People remember things from the past and through memory, can recreate a sense of the past. This sense of the past is not just a matter of recalling the facts of what happened, but interpreting the meaning of what happened.
As one writer has noted, "life in the shadow of pastness is what makes us human." Memory is this shadow of pastness. The memory of a common experience can be very different between different individuals or entire communities. Memory is recreated in many ways, not only in the telling of stories. Memory is found in the architecture of buildings, the celebration of rituals and festivals and the range of arts.
Alberta memory at work can be seen in events such the Calgary Stampede or Edmonton Klondike Days Festival. The Stampede, Calgary's annual exposition and self-proclaimed "greatest outdoor shown on earth" draws strongly on images of the Wild West. In expressing the place of ranching in the region, it celebrates the cowboy and his often lonely but free and unfettered existence. Yet the culture of ranching in southern Alberta was not that of American cowboys, but that of wealthy, established and even aristocratic British and Ontarian entrepreneurs.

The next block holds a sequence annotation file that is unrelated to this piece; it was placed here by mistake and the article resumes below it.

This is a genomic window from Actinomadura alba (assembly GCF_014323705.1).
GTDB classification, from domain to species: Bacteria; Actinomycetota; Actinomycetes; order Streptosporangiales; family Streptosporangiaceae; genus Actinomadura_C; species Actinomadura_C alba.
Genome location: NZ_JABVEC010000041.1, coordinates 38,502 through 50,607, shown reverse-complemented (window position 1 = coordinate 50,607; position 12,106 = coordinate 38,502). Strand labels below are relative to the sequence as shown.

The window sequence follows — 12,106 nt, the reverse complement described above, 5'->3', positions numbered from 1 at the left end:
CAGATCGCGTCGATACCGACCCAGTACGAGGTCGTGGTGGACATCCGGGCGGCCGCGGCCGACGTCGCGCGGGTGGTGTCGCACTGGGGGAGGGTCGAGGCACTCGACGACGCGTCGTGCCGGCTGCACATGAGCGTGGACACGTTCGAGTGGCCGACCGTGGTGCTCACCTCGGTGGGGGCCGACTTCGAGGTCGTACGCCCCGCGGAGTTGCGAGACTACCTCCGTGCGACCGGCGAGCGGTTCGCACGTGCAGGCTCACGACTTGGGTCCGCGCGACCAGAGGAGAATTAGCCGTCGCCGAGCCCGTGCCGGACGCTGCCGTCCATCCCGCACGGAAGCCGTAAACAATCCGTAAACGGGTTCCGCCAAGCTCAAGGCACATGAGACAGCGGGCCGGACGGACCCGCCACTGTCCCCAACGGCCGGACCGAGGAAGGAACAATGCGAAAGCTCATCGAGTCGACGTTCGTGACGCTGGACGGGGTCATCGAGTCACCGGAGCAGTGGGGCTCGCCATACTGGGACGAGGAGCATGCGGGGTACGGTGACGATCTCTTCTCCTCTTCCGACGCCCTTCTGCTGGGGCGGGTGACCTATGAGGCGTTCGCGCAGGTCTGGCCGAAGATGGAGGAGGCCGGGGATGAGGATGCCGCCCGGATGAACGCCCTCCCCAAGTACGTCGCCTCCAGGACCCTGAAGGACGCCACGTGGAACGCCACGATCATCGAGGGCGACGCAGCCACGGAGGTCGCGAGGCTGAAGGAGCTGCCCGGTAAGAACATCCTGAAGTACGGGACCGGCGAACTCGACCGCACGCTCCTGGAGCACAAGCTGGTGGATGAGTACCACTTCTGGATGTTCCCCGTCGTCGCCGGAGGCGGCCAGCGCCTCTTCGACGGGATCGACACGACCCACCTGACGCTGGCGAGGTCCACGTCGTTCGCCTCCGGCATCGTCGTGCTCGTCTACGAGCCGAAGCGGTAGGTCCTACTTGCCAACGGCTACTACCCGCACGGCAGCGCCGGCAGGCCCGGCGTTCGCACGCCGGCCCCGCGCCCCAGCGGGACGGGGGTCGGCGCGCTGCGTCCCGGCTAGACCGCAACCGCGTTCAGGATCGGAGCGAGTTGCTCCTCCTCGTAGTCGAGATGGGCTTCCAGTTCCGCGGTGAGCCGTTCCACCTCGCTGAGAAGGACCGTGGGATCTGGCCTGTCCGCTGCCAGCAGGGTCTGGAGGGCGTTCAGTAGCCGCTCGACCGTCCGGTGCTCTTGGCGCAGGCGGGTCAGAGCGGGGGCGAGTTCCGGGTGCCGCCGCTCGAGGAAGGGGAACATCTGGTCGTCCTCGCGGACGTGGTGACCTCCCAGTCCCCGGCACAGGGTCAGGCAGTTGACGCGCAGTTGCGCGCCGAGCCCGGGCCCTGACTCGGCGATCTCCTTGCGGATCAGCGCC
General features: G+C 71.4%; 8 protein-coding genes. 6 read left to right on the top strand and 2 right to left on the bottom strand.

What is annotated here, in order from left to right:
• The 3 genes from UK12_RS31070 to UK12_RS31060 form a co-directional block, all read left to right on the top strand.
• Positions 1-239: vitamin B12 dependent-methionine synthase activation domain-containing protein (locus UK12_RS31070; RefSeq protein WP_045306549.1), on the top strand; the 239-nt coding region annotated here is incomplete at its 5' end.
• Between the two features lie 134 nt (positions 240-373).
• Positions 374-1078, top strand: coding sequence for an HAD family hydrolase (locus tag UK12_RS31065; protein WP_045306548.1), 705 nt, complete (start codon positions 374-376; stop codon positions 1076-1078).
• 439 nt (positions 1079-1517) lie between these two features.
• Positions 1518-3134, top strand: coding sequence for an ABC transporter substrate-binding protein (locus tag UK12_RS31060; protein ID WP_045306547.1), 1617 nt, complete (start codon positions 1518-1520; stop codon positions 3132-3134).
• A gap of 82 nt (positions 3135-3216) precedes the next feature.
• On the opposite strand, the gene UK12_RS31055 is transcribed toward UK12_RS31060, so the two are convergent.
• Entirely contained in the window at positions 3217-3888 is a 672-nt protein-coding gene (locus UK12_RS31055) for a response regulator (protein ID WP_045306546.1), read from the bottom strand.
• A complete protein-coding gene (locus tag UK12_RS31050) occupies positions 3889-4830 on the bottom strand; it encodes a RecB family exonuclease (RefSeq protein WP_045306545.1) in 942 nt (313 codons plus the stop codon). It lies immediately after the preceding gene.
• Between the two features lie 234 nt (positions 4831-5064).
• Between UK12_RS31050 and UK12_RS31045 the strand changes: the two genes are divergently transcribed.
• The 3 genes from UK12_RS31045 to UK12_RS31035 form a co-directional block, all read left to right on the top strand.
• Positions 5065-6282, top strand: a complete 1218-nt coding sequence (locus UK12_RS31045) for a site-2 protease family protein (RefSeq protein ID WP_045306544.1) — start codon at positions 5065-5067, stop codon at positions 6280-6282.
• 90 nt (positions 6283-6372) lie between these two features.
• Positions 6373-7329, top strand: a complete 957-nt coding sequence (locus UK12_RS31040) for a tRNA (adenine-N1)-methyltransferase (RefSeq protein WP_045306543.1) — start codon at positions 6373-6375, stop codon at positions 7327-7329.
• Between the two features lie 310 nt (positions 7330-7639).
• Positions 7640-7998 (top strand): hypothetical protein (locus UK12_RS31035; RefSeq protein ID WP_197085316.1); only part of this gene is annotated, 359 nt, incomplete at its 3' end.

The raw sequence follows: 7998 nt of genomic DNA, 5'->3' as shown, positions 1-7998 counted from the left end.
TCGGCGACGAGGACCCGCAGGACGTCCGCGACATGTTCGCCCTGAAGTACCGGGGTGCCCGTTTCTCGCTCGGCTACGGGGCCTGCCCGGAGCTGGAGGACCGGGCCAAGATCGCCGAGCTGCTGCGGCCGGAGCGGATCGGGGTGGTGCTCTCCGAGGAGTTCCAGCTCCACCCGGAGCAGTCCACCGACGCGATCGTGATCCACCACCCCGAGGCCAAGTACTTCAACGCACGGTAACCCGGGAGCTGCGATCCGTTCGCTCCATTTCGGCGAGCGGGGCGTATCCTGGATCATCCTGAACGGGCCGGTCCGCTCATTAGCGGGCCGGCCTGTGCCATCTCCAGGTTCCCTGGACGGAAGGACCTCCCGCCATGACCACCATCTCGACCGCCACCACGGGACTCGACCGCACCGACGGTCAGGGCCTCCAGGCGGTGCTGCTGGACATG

Edmonton's Klondike Days commemorates Edmonton's role as a staging point for relatively few hardy souls attempting to reach the Klondike goldfields overland. That this route was nearly impossible and not successful in any significant way did not deter organizers from playing up the theme in local memory. Edmonton has served as 'a gateway to the North', but this is a result of the building of the Alaska Highway during WWII and the growth of air transportation in the same era, nearly 50 years after the Klondike
Gold rush in the Yukon Territory.
This digital collection was
produced with financial assistance from Canada's Digital
Collections initiative, Industry Canada.